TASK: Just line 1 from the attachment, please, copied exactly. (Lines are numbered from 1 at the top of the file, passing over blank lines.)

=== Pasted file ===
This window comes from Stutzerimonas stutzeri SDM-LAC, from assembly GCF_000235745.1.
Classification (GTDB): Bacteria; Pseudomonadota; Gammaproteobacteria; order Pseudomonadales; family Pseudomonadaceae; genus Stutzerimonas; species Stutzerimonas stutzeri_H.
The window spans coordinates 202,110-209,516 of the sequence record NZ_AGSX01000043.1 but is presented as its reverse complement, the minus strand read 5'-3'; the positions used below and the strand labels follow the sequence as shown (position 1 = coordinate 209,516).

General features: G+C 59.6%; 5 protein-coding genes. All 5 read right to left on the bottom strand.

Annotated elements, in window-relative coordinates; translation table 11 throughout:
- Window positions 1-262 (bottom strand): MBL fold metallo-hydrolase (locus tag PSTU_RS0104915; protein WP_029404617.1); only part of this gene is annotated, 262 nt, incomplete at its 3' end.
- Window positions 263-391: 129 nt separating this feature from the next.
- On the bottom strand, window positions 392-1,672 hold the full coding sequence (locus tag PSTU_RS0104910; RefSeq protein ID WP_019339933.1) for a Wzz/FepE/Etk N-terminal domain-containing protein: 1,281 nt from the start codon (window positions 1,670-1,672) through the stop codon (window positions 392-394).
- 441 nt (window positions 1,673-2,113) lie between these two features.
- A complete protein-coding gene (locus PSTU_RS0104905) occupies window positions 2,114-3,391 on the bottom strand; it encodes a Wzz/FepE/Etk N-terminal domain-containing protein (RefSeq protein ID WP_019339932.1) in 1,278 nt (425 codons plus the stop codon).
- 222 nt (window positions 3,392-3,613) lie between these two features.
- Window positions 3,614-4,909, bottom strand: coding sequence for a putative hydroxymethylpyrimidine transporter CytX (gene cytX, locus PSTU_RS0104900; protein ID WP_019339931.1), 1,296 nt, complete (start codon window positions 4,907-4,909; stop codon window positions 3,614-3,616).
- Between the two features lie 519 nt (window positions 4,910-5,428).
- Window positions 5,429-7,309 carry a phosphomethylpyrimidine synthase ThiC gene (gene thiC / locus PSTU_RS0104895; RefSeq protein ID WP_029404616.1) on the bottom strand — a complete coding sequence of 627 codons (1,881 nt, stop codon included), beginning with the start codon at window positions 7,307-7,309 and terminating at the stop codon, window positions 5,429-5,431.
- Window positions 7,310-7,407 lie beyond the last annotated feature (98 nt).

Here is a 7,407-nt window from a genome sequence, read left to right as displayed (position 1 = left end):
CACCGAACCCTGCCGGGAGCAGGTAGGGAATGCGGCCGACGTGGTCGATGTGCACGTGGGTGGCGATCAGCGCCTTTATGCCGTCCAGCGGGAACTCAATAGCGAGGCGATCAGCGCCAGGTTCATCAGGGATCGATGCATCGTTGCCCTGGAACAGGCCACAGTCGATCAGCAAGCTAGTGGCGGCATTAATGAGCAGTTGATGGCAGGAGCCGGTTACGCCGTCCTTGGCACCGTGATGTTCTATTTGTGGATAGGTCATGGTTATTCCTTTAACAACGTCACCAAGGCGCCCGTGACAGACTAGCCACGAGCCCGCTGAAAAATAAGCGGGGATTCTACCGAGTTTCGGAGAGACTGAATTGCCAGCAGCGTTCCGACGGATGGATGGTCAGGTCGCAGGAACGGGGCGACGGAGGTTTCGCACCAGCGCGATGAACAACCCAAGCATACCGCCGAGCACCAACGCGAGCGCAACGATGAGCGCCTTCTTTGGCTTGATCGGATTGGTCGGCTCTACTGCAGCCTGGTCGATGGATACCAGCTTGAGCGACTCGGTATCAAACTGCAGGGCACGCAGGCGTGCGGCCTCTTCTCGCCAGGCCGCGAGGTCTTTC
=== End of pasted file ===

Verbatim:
This window comes from Stutzerimonas stutzeri SDM-LAC, from assembly GCF_000235745.1.